Soundings: Ozone: What now? |

Soundings: Ozone: What now?

This is the third in a series of columns on our county’s air quality problem (previous columns can be found in The Union’s on-line archives at, or on the Web site of Save The Air in Nevada County;

To summarize: Chemicals pumped into the air in the Bay Area, in Sacramento, and in the agricultural fields of the central valley are “ozone precursors.” Cooked by the sun, they react to form highly toxic ozone.

Ironically, some ozone precursors become ozone scavengers at night. Ozone levels of the urban source regions drop after sunset … but levels in the foothills stay high.

Evidence suggests that some of the effects of ozone can be ameliorated by antioxidants such as vitamins C and E (though, as with any physiologically active substances, beware of excess).

Oxygen atoms are greedy for electrons, the particles that glue atoms together to make molecules, molecules together to make the world around us … and us.

Snatching up these electrons, oxygen destroys bonds: Molecules and tissues fall apart.

While the ordinary, garden-variety oxygen we breathe is very effective at electron thievery – “oxidation” – ozone is much more effective: It cracks rubber, scars lungs.

Alveoli are tiny “sacks” that grow in the deepest parts of the lung, to transfer oxygen from the air to the blood. They continue to develop after a child is born. But when Michelle Fanucchi (UC Davis) raised young monkeys in ozone-polluted air, their alveoli developed oddly: In the tubes leading into the lungs – perhaps, Fanucchi says, because the animals were taking shallow breaths, rather than pulling air deep into their lungs.

Even after new carpet smell becomes unnoticeable, carpets (and other indoor accouterments) continue to outgas. Some of these molecules are innocuous; some are toxic.

Many of these outgassed molecules are attractive targets for ozone. Stealing their electrons, the ozone may also donate an oxygen atom to the molecule, turning it into something else (the principle behind ozonating “air purifiers”).

In the process, the ozone itself is destroyed.

When a catastrophe occurs that would call for evacuation, but evacuation isn’t feasible, local residents are advised to “shelter in place” (SIP) – to remain indoors. Because indoor air usually contains less ozone than that outdoors, SIP is the preferred strategy during high-ozone events: Avoid outdoor exertion – stay indoors.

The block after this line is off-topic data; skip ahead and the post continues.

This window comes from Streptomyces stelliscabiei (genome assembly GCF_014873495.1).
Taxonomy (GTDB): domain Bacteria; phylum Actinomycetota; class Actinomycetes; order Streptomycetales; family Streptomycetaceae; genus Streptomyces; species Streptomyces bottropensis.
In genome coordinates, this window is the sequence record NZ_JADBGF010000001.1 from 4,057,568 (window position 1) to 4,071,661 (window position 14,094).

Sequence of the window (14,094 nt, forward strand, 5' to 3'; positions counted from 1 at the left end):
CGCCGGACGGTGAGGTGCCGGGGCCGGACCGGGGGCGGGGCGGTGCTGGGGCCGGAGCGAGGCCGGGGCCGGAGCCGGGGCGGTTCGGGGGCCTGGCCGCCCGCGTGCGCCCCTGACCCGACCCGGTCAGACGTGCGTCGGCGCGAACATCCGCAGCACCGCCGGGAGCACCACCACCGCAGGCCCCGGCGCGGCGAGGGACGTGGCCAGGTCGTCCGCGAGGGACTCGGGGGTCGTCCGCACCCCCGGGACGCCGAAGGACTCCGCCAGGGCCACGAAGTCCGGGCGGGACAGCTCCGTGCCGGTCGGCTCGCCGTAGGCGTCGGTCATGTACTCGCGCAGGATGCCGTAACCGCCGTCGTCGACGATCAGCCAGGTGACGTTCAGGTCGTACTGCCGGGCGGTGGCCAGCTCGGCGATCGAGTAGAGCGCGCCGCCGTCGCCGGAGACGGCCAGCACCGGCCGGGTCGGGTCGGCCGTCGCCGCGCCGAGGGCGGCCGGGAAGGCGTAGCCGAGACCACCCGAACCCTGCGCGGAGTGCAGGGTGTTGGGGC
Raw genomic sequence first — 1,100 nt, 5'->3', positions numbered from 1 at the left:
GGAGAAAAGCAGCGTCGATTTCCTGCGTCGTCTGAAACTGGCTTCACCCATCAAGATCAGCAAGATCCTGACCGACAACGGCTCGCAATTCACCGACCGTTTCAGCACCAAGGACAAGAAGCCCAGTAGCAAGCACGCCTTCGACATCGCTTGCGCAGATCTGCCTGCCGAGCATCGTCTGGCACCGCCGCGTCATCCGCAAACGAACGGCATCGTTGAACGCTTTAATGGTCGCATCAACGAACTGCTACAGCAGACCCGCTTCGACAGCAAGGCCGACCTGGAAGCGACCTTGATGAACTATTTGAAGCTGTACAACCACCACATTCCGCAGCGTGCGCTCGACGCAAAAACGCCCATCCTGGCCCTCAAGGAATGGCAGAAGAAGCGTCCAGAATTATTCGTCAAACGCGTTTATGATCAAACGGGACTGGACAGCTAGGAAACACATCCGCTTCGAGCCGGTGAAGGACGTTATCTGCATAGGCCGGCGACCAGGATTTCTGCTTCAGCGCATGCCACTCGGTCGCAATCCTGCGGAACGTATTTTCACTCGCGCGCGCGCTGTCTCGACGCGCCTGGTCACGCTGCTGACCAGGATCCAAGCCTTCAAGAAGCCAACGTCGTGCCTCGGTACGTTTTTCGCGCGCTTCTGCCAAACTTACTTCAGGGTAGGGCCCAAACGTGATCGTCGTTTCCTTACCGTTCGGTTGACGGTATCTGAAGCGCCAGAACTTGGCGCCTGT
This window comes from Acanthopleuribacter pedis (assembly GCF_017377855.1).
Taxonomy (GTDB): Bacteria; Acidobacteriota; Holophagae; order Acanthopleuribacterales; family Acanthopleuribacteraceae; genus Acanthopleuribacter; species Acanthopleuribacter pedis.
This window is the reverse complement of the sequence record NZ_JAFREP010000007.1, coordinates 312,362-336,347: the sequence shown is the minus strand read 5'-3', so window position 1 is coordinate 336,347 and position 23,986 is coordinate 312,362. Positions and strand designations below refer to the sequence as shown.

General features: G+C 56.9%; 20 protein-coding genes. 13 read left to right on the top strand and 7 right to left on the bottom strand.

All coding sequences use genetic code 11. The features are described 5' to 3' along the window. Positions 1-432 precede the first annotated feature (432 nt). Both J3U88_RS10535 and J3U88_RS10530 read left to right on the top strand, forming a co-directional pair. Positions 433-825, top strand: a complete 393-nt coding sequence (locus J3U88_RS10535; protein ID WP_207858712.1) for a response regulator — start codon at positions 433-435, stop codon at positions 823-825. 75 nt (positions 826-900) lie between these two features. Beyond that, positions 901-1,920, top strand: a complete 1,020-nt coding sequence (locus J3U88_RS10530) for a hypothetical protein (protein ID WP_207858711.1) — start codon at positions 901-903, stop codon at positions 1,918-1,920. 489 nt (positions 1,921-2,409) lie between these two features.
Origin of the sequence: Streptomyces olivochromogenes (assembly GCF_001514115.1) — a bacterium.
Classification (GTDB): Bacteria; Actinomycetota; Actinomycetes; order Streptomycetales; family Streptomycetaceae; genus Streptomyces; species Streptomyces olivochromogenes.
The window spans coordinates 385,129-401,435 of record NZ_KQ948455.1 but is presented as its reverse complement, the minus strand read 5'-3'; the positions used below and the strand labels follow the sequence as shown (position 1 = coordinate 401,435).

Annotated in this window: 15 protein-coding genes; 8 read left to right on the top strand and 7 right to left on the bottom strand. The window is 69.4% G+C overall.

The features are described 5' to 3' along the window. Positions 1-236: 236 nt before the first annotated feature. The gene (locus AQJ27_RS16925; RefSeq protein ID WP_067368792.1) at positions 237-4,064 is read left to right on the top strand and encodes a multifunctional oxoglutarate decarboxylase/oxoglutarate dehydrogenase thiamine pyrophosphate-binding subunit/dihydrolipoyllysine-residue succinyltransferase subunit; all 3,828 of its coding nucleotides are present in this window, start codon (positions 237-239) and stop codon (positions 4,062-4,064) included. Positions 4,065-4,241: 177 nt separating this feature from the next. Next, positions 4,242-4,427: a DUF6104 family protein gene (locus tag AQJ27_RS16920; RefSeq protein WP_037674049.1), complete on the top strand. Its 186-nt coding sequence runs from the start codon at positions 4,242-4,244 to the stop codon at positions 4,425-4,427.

Unfortunately, studies by Charles Weschler (Rutgers) and colleagues indicate that some of the products of ozone reactions are more toxic than the original, outgassed molecules … and some are even more toxic than ozone.

Environmental agencies presume that so-called “background” levels of ozone are safe to breathe … but new research suggests there’s no threshold – that any amount of ozone can damage the lungs of those who are susceptible.

Ozone precursors are not the only gases that make air dangerous … many other toxins are emitted from the tailpipes and smokestacks … and yet, we see drivers idling their engines as they await their kids’ emergence from school (wouldn’t parking a block or two away, and walking, almost certainly be faster?) … drivers idling their cars while parked, so as to enjoy the air conditioning.

Of course, the bulk of our air pollution is transported into the foothills from communities upwind. How can we convince these communities to burn less fuel … especially when their future plans call for more roads, more cars, more burned fuel?

Current air quality plans call for our air to meet (weak) regulatory requirements by 2014. But new plans, under review, would extend that deadline to 2024.

We can’t wait that long.


Alan Stahler trained as a biologist and is an amateur astronomer. He teaches private enrichment classes for students of all ages. His science programs can be heard at noon on alternate Tuesdays on KVMR-FM (89.5).

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